INGRID WALTHAM is deputy mayor of Fremantle. In this week’s THINKING ALLOWED she explains why Fremantle council’s financial health index took a bit of a tumble in 2015/16.

IF you’re a fan of the Hitchhiker’s Guide to the Galaxy, you’ll know that the number 42 is the answer to the ultimate question of life, the universe and everything.

Harry Potter discovers he’s a wizard on page 42 of The Philosopher’s Stone. The Doctor Who episode entitled “42” lasts for 42 minutes. Titanic was travelling at 42km/hour when it collided with an iceberg. Elvis Presley died at the age of 42. And in The X Files, Fox Mulder lived in Apartment 42. Conspiracy theorists love that number!

There are also a few theories around why the city of Fremantle’s Financial Health Index fell last financial year to a rating of 42. Given the significance some people around town have given this number, it is important to step back, take a breath and think about what it really means.

According to the state government’s ‘My Council’ website, the FHI “is a measurement of a local government’s overall financial health. (It is) calculated from seven financial ratios…(and) awards a score out of 10 for each financial ratio. An FHI of 70 and above indicates sound financial health.”.

For the 2014/15 financial year, Fremantle’s FHI was a healthy 78. In the latest financial year 2016/17, soon-to-be confirmed audited figures support an even healthier 85.

So what happened in 2015/16?

Some of the dip was a process anomaly. A change in accounting methodology occurred in June 2016 that resulted in overheads being reassigned from capital costs to operating costs, giving the impression of a significant and inexplicable operating cost increase but which had no net effect on the city’s cash position.

• Ingrid Waltham. File photo

 Scored poorly

Some of it was about timing—as part of the accounting standards requirement for a revaluation every three years, a book write-down occurred of some assets for the city and the city’s partnership in the Southern Metropolitan Regional Council.

Also, the city was unable to provide figures for one of the financial ratios, so naturally scored poorly on that section. This has since been rectified.

Now the city—with almost $566 million on its asset sheets—is reinvesting into infrastructure that will take us into the 21st century.

Kings Square will be home to an exciting new civic building with amenities such as a world-class library, over 55’s home, community hub, meeting rooms, toddlers’ playground, public toilets and change facilities and much more, that will benefit the entire community.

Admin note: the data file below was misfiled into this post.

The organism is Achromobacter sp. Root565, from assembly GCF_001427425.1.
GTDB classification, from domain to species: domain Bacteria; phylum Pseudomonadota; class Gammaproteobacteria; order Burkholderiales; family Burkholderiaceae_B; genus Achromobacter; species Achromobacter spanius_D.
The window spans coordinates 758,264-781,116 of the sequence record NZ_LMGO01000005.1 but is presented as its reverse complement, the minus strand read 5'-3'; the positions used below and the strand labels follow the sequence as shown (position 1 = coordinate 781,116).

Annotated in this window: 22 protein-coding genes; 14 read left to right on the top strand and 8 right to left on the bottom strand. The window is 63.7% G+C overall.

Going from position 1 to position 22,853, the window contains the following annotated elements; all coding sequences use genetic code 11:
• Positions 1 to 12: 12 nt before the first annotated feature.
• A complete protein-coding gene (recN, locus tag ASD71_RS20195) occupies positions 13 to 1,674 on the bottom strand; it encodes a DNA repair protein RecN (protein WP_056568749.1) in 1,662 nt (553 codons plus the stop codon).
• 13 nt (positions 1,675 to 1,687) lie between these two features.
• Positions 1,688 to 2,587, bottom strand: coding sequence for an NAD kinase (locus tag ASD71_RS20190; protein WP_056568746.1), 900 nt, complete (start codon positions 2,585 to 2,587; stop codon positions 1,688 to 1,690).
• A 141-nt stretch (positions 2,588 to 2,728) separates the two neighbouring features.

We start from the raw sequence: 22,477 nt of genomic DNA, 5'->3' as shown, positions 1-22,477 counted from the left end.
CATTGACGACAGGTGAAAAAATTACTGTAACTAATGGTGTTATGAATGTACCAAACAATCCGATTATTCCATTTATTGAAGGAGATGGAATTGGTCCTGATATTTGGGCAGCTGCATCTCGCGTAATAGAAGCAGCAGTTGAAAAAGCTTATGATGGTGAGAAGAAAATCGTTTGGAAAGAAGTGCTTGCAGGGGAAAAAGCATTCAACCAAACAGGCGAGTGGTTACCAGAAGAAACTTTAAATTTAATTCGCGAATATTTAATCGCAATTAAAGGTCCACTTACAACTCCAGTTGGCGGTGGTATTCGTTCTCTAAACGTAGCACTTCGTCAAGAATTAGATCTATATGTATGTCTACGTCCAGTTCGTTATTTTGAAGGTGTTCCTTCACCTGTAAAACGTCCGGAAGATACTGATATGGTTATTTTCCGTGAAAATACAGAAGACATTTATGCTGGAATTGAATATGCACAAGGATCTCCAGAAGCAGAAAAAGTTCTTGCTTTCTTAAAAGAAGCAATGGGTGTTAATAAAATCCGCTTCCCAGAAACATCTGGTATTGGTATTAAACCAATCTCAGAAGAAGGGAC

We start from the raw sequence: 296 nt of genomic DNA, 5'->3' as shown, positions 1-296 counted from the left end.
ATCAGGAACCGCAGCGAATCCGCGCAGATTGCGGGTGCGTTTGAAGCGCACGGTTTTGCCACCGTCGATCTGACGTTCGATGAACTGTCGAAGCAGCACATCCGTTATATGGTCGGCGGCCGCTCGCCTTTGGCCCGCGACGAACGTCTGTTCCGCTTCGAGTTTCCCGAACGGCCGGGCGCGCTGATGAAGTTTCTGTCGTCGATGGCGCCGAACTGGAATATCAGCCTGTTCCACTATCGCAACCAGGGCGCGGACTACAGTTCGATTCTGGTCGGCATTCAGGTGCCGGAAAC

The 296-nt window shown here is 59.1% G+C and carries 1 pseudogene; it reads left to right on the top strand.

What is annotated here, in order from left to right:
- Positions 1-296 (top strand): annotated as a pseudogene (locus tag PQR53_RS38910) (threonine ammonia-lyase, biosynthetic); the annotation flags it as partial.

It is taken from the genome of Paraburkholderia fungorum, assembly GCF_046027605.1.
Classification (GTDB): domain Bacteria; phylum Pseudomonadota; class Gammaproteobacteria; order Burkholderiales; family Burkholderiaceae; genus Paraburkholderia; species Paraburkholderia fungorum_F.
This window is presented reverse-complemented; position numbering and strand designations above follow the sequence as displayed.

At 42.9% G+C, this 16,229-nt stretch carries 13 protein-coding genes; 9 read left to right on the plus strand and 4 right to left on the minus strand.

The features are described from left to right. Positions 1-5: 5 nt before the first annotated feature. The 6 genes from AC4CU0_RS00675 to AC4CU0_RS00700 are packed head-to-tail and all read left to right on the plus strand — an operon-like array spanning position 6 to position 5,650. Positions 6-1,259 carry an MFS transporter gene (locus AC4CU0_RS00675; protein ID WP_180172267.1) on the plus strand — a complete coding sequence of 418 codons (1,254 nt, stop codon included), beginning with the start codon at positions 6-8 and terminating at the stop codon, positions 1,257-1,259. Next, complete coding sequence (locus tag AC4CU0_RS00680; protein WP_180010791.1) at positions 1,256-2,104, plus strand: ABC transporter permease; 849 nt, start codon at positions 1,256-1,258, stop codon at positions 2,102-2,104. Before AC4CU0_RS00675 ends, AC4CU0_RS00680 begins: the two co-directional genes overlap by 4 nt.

The new civic building and public realm will be one that befits Fremantle’s position as Perth’s second city and be something we can all be proud of (as opposed to the current building, which for years has struggled with concrete cancer, asbestos, lack of universal access and decent community meeting rooms, poorly designed office space and a lack of openness to the public).

This is the most pro-business and pro-economic development council this century.

We are about to undertake the biggest transformation in a generation, and as with any major investment, there will be some belt tightening and a couple of lean years before the benefits and operating surpluses start to kick in. But this is a significant, long-term project and that is to be expected.

The city’s draft 10-year financial plan demonstrates that our peak debt will remain within WA treasury policy limits and all debt could be retired and reserves reinstated within 10 years.

This is a conservative forecast, and can be achieved with rate increases maintained at CPI.

In my six years on council, I have only ever witnessed robust, sound, transparent and accountable financial governance.  No audit has ever indicated any significant issues with the city’s financial viability.

This week, council formally received the report from the city’s external auditor Moore Stephens, which included the forward estimate of the FHI score of 85.

So let’s get rid of that conspiratorial number 42 once and for all, and look ahead to a revitalised and confident economy and an exciting future for the heart of this wonderful city!

One response to “OUR NUMBER’S COME UP

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